Ending the Ebola outbreak remains a complex endeavor. While fewer people have been confirmed to have Ebola in recent weeks, the epidemiological data show that further efforts are needed to improve the response. New Ebola patients are confirmed with an average delay of five days from the onset of symptoms to diagnosis—a time in which they are infectious to others and miss out on the benefits of receiving early treatment that would improve their chances of survival.

Only 25 percent of new Ebola cases in the overall outbreak—33 percent in the last two months—are identified and monitored as contacts of people previously confirmed to have Ebola. Two-thirds of direct and indirect contacts are lost or never followed-up with, risking further transmission.

The new treatments for confirmed Ebola patients that are available in ETCs are used under a study protocol framework that does not allow access beyond a particular patient or health worker. Extended use, like for additional protection for high-risk contacts, is not currently supported by the protocol. While confirmed patients and health workers benefit from the medication, their overall use remains restricted.

Persisting fears and misconceptions around Ebola treatment facilities and vaccination activities in local communities pose an additional challenge. A third of all deaths have occurred in people’s homes and communities where treatment was not available, and people weren’t properly isolated to minimize the risk of spreading the disease.

Additionally, fighting between armed groups as well as targeted violence can limit crucial activities like vaccination, surveillance and contact tracing, community health promotion, and safe burials in some areas. While it is paramount that health care providers and their facilities are respected, it is equally as important that health care providers work to truly earn the trust of the communities they seek to serve.

Community engagement

Putting communities and patients first—and treating patients as people, not biological threats—is crucial to ending the epidemic. Community dialogue and engagement must form the cornerstone of the Ebola response.

For many communities across the affected region, the Ebola outbreak is only one of several pressing medical concerns. Of patients admitted to Ebola transit and treatment centers with symptoms like fever, vomiting, or diarrhea, only four percent have tested positive for Ebola while 96 percent have other health needs. For most of the epidemic, the response has too narrowly focused on fighting Ebola while other concerns have gone unheard and neglected. As a consequence, health and humanitarian workers risk losing the trust and acceptance of the very communities they are trying to serve.

Where communities ask for health care services for illnesses other than Ebola, their needs should be taken seriously and an appropriate response implemented alongside, or sometimes before, direct Ebola-response actions. Several MSF projects have adjusted their approach based on lesson learned since the outbreak began.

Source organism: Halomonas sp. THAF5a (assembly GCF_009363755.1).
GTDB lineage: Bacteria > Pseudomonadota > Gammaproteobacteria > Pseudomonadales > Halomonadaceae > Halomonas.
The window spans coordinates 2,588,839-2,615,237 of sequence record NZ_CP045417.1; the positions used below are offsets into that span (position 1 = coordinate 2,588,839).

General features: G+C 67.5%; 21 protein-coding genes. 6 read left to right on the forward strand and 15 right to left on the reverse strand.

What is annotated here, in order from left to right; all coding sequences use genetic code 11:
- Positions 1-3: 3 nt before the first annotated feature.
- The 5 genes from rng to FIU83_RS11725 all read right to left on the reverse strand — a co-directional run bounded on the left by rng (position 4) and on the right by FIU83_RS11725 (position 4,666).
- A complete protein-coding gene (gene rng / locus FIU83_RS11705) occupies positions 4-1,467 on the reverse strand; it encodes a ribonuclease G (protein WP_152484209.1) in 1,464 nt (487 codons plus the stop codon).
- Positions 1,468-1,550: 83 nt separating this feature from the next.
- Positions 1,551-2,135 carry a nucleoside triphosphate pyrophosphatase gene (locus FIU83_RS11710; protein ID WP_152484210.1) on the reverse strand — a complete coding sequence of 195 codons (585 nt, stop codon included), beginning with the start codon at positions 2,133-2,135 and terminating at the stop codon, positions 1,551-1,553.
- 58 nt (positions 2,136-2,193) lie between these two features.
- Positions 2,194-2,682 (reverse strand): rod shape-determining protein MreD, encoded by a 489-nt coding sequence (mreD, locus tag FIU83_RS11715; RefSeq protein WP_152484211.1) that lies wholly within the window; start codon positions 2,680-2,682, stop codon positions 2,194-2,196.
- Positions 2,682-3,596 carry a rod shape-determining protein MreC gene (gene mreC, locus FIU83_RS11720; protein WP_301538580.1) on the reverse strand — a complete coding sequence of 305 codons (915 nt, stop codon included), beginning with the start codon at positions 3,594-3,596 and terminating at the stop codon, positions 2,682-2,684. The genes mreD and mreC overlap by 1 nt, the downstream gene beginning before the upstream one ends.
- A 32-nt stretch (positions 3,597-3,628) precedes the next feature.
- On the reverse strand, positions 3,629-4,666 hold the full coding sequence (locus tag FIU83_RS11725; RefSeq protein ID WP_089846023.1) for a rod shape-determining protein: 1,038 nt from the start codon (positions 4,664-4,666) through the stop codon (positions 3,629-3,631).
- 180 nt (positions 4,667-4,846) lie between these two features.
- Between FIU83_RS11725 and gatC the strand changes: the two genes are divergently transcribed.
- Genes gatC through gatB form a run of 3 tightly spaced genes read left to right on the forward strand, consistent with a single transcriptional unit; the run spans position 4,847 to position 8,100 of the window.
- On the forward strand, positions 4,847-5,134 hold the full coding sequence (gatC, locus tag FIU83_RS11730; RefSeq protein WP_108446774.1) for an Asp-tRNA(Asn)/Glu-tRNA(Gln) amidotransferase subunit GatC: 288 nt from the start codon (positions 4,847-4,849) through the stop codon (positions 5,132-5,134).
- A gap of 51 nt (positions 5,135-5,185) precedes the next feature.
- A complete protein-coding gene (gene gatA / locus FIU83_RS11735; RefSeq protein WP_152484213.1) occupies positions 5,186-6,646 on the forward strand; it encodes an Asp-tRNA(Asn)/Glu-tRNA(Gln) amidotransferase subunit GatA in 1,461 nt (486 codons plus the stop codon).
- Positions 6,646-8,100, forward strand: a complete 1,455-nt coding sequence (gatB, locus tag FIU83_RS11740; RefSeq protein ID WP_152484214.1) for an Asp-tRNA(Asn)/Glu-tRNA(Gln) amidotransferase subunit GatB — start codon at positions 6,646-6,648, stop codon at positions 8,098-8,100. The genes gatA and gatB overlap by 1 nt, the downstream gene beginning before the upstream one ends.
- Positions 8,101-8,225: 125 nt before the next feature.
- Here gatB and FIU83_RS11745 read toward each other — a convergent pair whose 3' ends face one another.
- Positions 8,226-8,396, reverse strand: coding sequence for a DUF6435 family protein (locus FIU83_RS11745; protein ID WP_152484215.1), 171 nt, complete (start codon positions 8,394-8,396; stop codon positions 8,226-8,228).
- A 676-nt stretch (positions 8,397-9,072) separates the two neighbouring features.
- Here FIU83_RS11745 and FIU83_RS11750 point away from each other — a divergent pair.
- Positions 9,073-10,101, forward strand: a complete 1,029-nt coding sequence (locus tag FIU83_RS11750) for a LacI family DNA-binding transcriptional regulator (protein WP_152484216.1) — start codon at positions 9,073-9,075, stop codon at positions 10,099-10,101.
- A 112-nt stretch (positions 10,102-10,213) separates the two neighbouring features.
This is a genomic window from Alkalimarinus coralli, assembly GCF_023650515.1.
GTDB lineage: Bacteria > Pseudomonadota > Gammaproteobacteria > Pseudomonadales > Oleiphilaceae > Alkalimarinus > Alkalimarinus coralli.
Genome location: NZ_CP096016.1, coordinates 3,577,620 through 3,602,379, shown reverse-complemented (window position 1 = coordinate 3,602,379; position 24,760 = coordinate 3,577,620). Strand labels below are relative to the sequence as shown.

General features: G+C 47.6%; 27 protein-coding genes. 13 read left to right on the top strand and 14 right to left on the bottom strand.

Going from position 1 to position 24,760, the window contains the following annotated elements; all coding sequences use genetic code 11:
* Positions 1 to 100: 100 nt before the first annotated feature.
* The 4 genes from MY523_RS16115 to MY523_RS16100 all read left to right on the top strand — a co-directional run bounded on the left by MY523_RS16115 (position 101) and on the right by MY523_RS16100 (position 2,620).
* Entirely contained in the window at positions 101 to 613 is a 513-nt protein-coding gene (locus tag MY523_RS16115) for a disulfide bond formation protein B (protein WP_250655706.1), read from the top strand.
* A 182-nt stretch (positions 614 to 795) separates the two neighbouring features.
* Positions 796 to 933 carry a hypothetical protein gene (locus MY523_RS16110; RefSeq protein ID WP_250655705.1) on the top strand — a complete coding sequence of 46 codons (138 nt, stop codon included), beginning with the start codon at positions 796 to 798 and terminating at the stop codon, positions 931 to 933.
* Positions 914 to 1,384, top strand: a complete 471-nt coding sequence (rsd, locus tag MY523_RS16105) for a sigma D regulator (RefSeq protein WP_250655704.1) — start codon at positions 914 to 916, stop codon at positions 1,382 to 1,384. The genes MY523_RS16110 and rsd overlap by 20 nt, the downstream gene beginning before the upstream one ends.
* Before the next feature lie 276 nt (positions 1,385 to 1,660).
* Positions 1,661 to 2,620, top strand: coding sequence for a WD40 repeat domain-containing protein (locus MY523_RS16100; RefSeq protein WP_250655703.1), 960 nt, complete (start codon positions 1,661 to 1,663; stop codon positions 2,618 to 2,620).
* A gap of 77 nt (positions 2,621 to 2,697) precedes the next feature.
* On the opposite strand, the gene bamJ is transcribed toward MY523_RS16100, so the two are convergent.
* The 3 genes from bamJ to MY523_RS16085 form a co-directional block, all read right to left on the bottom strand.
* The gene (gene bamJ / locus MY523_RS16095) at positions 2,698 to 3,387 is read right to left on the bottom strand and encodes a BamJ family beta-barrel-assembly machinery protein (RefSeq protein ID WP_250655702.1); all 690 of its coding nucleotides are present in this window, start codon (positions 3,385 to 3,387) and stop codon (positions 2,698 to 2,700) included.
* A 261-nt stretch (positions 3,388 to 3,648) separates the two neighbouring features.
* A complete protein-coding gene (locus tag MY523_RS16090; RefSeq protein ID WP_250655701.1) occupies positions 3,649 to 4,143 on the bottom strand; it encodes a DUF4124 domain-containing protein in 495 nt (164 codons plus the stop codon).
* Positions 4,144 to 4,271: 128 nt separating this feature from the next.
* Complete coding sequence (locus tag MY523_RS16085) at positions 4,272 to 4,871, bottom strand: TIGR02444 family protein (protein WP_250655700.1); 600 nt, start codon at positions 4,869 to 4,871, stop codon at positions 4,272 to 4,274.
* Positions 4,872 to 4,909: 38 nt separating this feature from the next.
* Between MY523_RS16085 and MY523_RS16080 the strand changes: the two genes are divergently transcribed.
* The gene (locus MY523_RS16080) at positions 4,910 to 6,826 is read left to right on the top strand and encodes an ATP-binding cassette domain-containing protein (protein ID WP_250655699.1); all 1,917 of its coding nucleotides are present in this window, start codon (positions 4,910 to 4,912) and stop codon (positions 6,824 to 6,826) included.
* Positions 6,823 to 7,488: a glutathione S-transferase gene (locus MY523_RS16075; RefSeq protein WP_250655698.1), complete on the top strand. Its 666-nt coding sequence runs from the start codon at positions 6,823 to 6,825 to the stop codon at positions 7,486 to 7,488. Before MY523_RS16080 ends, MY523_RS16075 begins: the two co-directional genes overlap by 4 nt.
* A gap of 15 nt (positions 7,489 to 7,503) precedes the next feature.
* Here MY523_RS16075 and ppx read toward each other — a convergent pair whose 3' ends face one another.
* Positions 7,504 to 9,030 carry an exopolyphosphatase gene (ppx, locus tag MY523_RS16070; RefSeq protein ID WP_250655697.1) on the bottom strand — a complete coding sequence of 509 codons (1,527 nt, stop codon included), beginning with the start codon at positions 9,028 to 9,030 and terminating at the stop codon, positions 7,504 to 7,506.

In all our Ebola emergency and regular projects in the region, MSF is committed to planning, implementing, and evaluating activities with input from the communities we serve. MSF projects start with an open community dialogue exploring needs and assessing what MSF can do to meet those needs. In Biakato, the community asked MSF first to build water points and support primary health care before asking for a transit center for suspect Ebola patients. In Beni, MSF decentralized isolation zones to local health centers bringing them closer to communities. All MSF ETCs and Ebola transit centers are supported by community outreach and health promotion activities, including messaging on the Ebola epidemic as well as other key health and hygiene information.


The main vaccine that has been used throughout the outbreak—one that’s produced by Merck pharmaceutical corporation—is estimated to offer effective protection for 97.5 percent of participants ten days after vaccination and is a promising tool in the fight to contain the outbreak.

However, due to the limited use and investigational status of the vaccine, the vaccination strategy is limited to a “ring approach.” This means only contacts of people who likely or have been confirmed to have Ebola and their contacts—plus frontline workers like doctors and humanitarian staff who are most likely to interact with people who have Ebola—are eligible to be vaccinated.

The “ring vaccination approach” strongly depends on successful contact tracing, which has been notoriously difficult in DRC with an estimated 66 percent of contacts in the last three months not being followed, and 75 percent in the outbreak overall. MSF supports the Strategic Advisory Group of Experts’ (SAGE) recommendations to begin geographic vaccination, use pop-up sites, and expand vaccination activities.